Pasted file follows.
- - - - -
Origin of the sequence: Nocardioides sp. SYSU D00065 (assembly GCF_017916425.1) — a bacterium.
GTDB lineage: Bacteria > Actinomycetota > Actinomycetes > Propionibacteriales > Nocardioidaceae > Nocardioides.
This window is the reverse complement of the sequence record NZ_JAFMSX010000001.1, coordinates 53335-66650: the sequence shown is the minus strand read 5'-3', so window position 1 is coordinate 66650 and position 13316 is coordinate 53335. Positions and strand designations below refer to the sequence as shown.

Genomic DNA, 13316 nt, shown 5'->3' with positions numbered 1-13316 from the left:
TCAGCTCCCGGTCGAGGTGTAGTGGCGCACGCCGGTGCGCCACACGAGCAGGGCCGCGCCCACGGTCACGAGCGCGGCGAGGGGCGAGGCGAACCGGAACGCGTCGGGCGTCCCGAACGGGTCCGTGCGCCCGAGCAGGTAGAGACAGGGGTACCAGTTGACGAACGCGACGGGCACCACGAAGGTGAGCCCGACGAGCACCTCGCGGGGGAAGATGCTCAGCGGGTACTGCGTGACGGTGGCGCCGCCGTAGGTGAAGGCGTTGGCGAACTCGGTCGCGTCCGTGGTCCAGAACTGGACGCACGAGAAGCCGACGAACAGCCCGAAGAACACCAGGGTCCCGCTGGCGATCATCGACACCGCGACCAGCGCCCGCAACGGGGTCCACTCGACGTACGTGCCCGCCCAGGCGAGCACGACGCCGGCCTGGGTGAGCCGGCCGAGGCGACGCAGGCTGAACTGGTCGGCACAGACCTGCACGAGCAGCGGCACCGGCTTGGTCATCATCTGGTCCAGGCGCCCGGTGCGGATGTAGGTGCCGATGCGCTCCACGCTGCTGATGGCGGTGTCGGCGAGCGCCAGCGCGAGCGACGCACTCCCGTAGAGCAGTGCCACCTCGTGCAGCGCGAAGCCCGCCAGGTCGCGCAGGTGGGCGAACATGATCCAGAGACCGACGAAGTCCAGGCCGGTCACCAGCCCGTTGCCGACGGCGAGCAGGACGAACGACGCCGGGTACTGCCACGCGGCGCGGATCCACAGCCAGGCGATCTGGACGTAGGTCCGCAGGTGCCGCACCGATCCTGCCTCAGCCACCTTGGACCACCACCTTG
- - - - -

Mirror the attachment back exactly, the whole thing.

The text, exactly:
Origin of the sequence: Nocardioides sp. SYSU D00065 (assembly GCF_017916425.1) — a bacterium.
GTDB lineage: Bacteria > Actinomycetota > Actinomycetes > Propionibacteriales > Nocardioidaceae > Nocardioides.
This window is the reverse complement of the sequence record NZ_JAFMSX010000001.1, coordinates 53335-66650: the sequence shown is the minus strand read 5'-3', so window position 1 is coordinate 66650 and position 13316 is coordinate 53335. Positions and strand designations below refer to the sequence as shown.

Genomic DNA, 13316 nt, shown 5'->3' with positions numbered 1-13316 from the left:
TCAGCTCCCGGTCGAGGTGTAGTGGCGCACGCCGGTGCGCCACACGAGCAGGGCCGCGCCCACGGTCACGAGCGCGGCGAGGGGCGAGGCGAACCGGAACGCGTCGGGCGTCCCGAACGGGTCCGTGCGCCCGAGCAGGTAGAGACAGGGGTACCAGTTGACGAACGCGACGGGCACCACGAAGGTGAGCCCGACGAGCACCTCGCGGGGGAAGATGCTCAGCGGGTACTGCGTGACGGTGGCGCCGCCGTAGGTGAAGGCGTTGGCGAACTCGGTCGCGTCCGTGGTCCAGAACTGGACGCACGAGAAGCCGACGAACAGCCCGAAGAACACCAGGGTCCCGCTGGCGATCATCGACACCGCGACCAGCGCCCGCAACGGGGTCCACTCGACGTACGTGCCCGCCCAGGCGAGCACGACGCCGGCCTGGGTGAGCCGGCCGAGGCGACGCAGGCTGAACTGGTCGGCACAGACCTGCACGAGCAGCGGCACCGGCTTGGTCATCATCTGGTCCAGGCGCCCGGTGCGGATGTAGGTGCCGATGCGCTCCACGCTGCTGATGGCGGTGTCGGCGAGCGCCAGCGCGAGCGACGCACTCCCGTAGAGCAGTGCCACCTCGTGCAGCGCGAAGCCCGCCAGGTCGCGCAGGTGGGCGAACATGATCCAGAGACCGACGAAGTCCAGGCCGGTCACCAGCCCGTTGCCGACGGCGAGCAGGACGAACGACGCCGGGTACTGCCACGCGGCGCGGATCCACAGCCAGGCGATCTGGACGTAGGTCCGCAGGTGCCGCACCGATCCTGCCTCAGCCACCTTGGACCACCACCTTG